In a loaded Western Conference that figures to be filled with knock-down, drag-it-out struggles on a regular basis, the Trail Blazers know they have this going for them:
Damian Lillard and his excellence at the free throw line.
Lillard has made 43 consecutive free throws dating back to the second quarter of the Blazers’ Oct. 30 game against Toronto and is shooting 92.3 percent for the season.
“My dad always made me shoot the ball,’’ Lillard explained about his free throw success. “He wouldn’t let me lower the hoop at home. He made me keep it up and learn how to shoot the ball.’’
This is the fourth streak of at least 40 consecutive free throws in Lillard’s career. He made 54 in a row in March of 2016, falling three short of Damon Stoudamire’s franchise record, and twice had streaks of 48, last accomplished in March of 2017.
The NBA record for consecutive free throws is 97, set over the course of two seasons (1992-1993 and 1993-1994) by Minnesota guard Micheal Williams.
“I don’t pay attention to how many I made in a row,’’ Lillard said. “I just know when I’m shooting it well.’’
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As the Blazers can attest, free-throw shooting figures to be a huge factor in the loaded West this season as close games figure to increase. The Blazers have already had a buzzer beating loss against the Clippers, an overtime loss at Utah, a buzzer-beating victory against the Lakers and a nail-biting 103-99 win Sunday against Oklahoma City. The Blazers also lost in Milwaukee in the final 11 seconds.
A factor in the loss against the Clippers was a missed free throw by CJ McCollum – the best free-throw shooter in the NBA last season -- with 5.1 seconds left. Meanwhile, the Blazers helped close out the Thunder by making 7-of-8 in the fourth quarter.
With McCollum, who shot 91.2 percent last season, and Lillard, the Blazers are second in the NBA (behind Utah) in free throws this season at 81.8 percent. The Blazers also attempt the third most per game (21.6) and rank 10th in clutch free throw shooting (82.4 percent), which is measured in the last five minutes.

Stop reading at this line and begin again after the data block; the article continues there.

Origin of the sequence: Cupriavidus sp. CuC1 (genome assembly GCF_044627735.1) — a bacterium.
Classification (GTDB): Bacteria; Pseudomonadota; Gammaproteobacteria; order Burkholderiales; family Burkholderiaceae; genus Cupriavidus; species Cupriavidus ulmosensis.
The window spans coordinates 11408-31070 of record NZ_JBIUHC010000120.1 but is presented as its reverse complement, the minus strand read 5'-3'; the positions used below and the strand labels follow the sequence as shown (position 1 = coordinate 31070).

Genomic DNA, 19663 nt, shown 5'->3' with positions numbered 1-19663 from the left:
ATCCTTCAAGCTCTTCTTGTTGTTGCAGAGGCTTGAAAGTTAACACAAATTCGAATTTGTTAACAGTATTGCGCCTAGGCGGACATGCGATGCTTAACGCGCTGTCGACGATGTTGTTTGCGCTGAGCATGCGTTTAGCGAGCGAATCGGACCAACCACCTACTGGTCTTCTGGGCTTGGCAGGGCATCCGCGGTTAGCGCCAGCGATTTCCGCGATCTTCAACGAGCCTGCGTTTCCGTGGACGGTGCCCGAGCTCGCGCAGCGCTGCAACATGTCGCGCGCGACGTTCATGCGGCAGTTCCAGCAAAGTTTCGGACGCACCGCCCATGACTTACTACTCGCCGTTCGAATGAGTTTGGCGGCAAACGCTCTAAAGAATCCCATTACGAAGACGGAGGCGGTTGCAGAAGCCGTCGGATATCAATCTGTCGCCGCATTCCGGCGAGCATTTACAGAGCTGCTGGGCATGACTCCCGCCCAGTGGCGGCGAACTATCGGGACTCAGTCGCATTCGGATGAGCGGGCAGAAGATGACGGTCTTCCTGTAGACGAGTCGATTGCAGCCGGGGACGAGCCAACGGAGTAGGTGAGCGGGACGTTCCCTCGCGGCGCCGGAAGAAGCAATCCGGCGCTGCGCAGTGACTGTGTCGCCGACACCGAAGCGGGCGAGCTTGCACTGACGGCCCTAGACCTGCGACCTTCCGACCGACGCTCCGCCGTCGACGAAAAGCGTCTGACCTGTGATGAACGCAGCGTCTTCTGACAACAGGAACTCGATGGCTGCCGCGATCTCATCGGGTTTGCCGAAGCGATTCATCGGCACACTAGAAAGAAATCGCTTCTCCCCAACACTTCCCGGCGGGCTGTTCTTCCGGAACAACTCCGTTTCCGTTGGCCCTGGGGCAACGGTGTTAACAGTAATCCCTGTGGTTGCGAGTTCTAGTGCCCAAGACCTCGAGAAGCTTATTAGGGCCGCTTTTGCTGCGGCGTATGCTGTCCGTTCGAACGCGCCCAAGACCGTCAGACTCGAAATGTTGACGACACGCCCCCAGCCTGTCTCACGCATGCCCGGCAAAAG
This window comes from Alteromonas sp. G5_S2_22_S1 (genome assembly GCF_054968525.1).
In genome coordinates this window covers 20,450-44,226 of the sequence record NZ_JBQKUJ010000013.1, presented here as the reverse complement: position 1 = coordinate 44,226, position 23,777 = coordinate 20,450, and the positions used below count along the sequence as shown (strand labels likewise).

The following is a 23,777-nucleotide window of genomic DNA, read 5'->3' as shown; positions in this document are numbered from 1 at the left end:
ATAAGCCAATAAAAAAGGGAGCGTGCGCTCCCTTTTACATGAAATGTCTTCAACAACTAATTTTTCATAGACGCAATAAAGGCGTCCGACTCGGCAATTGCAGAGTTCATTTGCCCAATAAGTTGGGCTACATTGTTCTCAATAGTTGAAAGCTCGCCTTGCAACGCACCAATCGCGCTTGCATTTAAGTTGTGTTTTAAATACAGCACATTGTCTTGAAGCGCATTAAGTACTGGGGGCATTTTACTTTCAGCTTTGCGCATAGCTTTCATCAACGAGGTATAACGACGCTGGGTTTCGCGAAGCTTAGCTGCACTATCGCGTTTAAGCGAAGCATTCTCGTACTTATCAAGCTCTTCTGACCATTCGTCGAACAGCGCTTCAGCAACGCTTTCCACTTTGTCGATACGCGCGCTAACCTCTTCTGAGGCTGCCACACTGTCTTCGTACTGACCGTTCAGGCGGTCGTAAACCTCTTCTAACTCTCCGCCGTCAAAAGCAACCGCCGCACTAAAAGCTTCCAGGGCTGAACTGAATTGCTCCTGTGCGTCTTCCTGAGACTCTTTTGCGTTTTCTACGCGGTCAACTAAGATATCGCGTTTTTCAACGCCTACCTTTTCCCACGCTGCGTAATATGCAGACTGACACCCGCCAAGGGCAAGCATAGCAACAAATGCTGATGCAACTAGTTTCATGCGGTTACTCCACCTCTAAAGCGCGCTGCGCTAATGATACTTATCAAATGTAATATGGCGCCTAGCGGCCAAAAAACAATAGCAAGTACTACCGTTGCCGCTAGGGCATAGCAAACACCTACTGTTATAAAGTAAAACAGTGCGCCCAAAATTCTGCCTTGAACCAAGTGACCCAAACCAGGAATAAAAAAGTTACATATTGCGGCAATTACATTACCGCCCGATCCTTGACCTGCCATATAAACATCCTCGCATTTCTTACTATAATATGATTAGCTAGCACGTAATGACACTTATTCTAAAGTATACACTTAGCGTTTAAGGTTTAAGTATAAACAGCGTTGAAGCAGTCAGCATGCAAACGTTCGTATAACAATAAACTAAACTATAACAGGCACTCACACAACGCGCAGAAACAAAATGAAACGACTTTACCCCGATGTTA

“It’s not only Damian,’’ coach Terry Stotts said. “I’ve been on teams where you have 5 good free-throw shooters out there and you know that down the stretch you can count on them to make their free throws. It’s a real advantage to have those kind of guys at the end of the game.’’
One of those teams was the 2010 Dallas Mavericks, when Stotts was an assistant. That team included Dirk Nowitizki, who made 82 in a row that season, the third longest streak in NBA history. Jose Calderon has the second longest streak, making 87 in a tow with Toronto in the 2008-2009 season.
Interestingly, Lillard says his free-throw streaks often go both ways. Last season, after he made 48 in a row, he lost his touch and went 18-for-28 (64.3 percent) over his next five games.
“In my career typically, I have long streaks where I make a bunch of free throws in a row, and when I miss, I have a five-game streak where I’m just missing,’’ Lillard said last March. “Then, I start another streak. But I shoot free throws all the time, so it’s not like it’s something I’m concerned about.’’
Tonight, the Blazers (6-4) play host to Memphis (6-4) in what figures to be another tough, grind-it-out game. If it is decided at the line, chances are Lillard will have something to do with it. He is 25-of-28 at the line in the fourth quarter this season, which includes 15 in a row. And as a team, the Blazers this season are 63-of-76 in the fourth quarter (82.9 percent).
Today's Blazers' links:
How to watch tonight's Blazers-Grizzlies game.
My Inside the Blazers podcast, with guest Maurice Harkless.
Kurt Kragthorpe of the Salt Lake Tribune writes that Lillard will become the best NBA player from Utah school.
The Beale Street Bears blog debates whether former Oregon wing Dillon Brooks will remain in Memphis rotation.